Quince Paste from my Garden

My quince tree blessed me this year with much more fruit than I was expecting. Because we had such a warm, dry summer, they ripened earlier than they did last year. That meant I didn’t have to fight off the stupid squirrels, as there were still plenty of things for them to eat so they stayed away from the harder to eat quinces. I ended up with 8 large, beautiful, perfect fruits. I picked them and kept them in my house for several days just to make everything smell delicious.

Quince

When I was ready to process the quinces, I cored them and chopped them roughly, then weighed the fruit. The final tally was just over 4 pounds of usable fruit — yay! The pieces go in a large saucepan and get just barely covered with water, brought to a simmer, and cooked until soft.

You have two options at this point: strain or blend. A good historical cook will force it through a strainer (or food mill). I have done this. It works. It’s great. It’s period. Do it once. Then, once you’ve gotten it out of your system, pick up your immersion blender and go to town. (Note: don’t put your finger in the blender. Ask me about my scar!)

Once the quinces are fully sauced, it’s time for the sugar: add an equal mass of sugar to the mass of fruit you started with. I do this over low heat, adding a bit of sugar at a time and stirring to be sure it actually dissolves; I have burned my quince paste by not being careful during this step.

Now: cook over moderate heat, stirring pretty much constantly, until the paste thickens. This takes forever. It is tedious. You will wish you had servants. But watch it like a hawk, or it burns. For this amount, I split it into two batches and cooked it in a big heavy skillet. Over time, the water will cook out, the pectin and sugar will do magical things, and the fruit will oxidize to an incredible deep pink hue. You can decide how thick you want the final product to be. I cook it until it’s thick enough that stirring leaves behind defined troughs where the spoon was. You can do it not so thick and can it, like jam, or go super thick and pour it into a baking pan (well greased or lined with parchment), let it cool, and slice it, which is what I usually do. This batch honestly did not get as thick as it should have, but that’s okay.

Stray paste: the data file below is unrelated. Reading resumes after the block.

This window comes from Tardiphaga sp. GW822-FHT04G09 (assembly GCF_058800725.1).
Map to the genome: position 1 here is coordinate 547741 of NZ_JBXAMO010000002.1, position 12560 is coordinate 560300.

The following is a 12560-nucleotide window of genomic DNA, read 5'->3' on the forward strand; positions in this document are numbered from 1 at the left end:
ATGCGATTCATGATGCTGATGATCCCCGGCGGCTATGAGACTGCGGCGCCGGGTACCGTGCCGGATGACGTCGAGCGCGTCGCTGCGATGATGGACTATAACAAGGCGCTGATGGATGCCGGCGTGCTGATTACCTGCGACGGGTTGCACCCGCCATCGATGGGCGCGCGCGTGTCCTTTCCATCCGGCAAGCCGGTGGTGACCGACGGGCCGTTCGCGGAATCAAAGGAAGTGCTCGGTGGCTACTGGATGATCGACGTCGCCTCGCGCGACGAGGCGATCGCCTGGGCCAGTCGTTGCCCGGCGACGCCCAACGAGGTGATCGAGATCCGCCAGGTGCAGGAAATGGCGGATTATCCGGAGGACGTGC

Quince paste can be eaten with cheese, added to sauces, used as a component in many desserts, or just eaten for its own merits. I like it in — no surprise — tarts.

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Candied Plums

Sugar plums are just comfits. Not plums. I know that. But I still wanted to make sugared plums.

Inspiration:

TO DRIE APRICOCKS, PEACHES, PIPPINS OR PEARPLUMS
Take your apricocks or pearplums, & let them boile one walme in as much clarified sugar as will cover them, so let them lie infused in an earthen pan three days, then take out your fruits, & boile your syrupe againe, when you have thus used them three times then put half a pound of drie sugar into your syrupe, & so let it boile till it comes to a very thick syrup, wherein let your fruits boile leysurelie 3 or 4 walmes, then take them foorth of the syrup, then plant them on a lettice of rods or wyer, & so put them into yor stewe, & every second day turne them & when they be through dry you may box them & keep them all the year; before you set them to drying you must wash them in a litlle warme water, when they are half drie you must dust a little sugar upon them throw a fine Lawne.
– Elinor Fettiplace’s Receipt Book, 1604

Full confession, I didn’t follow this very closely. I might try this again but stay more true to the recipe.

I had some nice Italian prunes (fresh ones, not dried ones; dried prunes is not redundant, prunes are a specific category of plum) that I wanted to try this with. I carefully pulled each one apart, pulled out its stone, and placed them skin up in a single layer in a heavy saucepan. Then I covered them with sugar, covered the pan, and turned the heat to very low. I let them heat without stirring them at all until they had exuded their own juice and the sugar was fully dissolved. I took the lid off, resisted the urge to stir them, and kept cooking until the sugar had made a thick, bubbly syrup.

I took the plums off the heat and let them cool just a bit, then transferred them to a cookie sheet with a Silpat. I dried them in a warm oven for 2 hours, then transferred them to my food dehydrator. I dried them, checking periodically, for several hours, until they were nearly dry but still gummy. Then I took the still sticky plums and and rolled them in sugar. Finally, I let them sit in the sugar for multiple days until they were fully dry.

Here are the finished plums:

  
As an added bonus, this yielded an amazing plum syrup which I could pretty much eat with a spoon.